Wednesday, I spent the day working at the Princess Marina Hospital with Dr. Parth. He's the only pediatric hematologist/oncologist (cancer/blood doctor) in all of Botswana. PMH is the large general hospital which is right beside the Baylor Clinic.
Since this is one of my areas of interest, I was thrilled to be able to spend some time learning from him. HIV infection can be associated with cancer, especially Kaposi's Sarcoma, and this isn't something which I have ever seen in Canada. As I followed him around the pediatric ward, I was amazed at how active to the children were. Despite receiving chemo, most of them were running around the ward, dashing between the park outside in the courtyard and their beds in the "oncology" ward.
Again, I was impressed at how well the health care system is able to provide for them. Their hospital stays, chemotherapy, and all the equipment was free. Several children were from very far away and they were mostly being kept in hospital because it was too far for them to go home and come back before their next treatment. When they did need to go home, they are provided with transportation home at no cost!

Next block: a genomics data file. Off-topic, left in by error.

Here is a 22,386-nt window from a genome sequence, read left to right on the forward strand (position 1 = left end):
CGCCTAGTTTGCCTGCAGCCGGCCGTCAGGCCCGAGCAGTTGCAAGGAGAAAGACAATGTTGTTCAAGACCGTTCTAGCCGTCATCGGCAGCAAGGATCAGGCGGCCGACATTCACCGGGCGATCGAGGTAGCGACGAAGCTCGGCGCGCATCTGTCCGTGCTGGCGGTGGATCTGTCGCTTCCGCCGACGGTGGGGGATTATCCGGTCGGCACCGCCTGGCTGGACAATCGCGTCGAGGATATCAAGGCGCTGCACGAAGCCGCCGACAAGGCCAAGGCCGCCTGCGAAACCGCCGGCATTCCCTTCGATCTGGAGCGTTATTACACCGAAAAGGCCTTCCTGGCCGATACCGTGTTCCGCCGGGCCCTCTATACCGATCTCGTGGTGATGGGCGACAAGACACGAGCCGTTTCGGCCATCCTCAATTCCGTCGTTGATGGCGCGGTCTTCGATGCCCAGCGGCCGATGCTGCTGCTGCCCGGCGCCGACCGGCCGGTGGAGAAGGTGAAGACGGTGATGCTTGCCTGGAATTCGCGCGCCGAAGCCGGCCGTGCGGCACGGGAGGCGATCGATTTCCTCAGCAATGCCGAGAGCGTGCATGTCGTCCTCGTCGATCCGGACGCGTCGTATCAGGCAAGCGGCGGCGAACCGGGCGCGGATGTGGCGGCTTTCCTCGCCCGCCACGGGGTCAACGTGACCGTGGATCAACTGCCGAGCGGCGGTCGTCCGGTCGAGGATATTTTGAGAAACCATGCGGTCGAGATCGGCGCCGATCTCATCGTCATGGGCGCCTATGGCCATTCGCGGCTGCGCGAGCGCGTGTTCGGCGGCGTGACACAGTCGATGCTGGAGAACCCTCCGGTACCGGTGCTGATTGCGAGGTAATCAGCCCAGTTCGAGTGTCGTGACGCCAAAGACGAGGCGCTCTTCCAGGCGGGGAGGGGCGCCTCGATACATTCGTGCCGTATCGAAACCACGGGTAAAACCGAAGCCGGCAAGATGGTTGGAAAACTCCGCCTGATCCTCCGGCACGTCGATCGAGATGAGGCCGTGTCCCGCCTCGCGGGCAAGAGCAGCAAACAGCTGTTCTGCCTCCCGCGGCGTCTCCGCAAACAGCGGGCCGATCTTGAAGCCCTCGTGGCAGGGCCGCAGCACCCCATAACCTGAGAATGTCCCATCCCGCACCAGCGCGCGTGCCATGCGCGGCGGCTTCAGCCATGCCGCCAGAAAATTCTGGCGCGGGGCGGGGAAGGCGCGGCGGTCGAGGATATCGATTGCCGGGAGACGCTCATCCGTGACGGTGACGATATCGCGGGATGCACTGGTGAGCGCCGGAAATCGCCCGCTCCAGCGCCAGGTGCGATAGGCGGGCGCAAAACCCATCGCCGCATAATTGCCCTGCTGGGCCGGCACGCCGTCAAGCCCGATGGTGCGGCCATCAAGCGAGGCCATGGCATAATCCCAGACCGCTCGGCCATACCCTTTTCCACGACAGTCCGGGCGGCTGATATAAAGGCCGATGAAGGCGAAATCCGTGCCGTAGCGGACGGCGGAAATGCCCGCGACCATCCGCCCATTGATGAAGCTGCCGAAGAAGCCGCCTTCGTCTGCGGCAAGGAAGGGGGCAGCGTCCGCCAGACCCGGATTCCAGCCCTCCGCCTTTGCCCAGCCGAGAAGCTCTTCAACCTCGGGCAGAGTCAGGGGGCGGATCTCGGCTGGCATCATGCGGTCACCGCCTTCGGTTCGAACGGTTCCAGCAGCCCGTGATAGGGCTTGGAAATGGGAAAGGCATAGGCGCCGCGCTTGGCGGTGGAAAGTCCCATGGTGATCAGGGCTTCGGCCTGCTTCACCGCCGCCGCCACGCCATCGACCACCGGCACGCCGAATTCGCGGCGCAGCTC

There are major issues with the supply of medications, and at times it is impossible to get some medications which are essential such as certain antibiotics or anti-epileptics. Since Botswana did not have a medical school until this year, many of the doctors working here are from neighbouring African countries or further afield.
The remainder of the week, I spend in HIV clinic and the good news is that I'm now ready to see patients alone! I'm looking forward to the adventures awaiting me next week...including another flying visit to an even more remote part of the country.
The Baylor pharmacy, the clinic dispenses all meds for the patients after they're seen by the doctor.
The pharmacy has most of the medications we need, most of the time, which is better than most places.
|The Botswana-Baylor Centre of Excellence; this is where I am working each day.|
Baylor clinic waiting room (usually fulled with patients, their parents, babies sleeping on the ground, etc.
The pharmacy is where I'm standing to take this picture.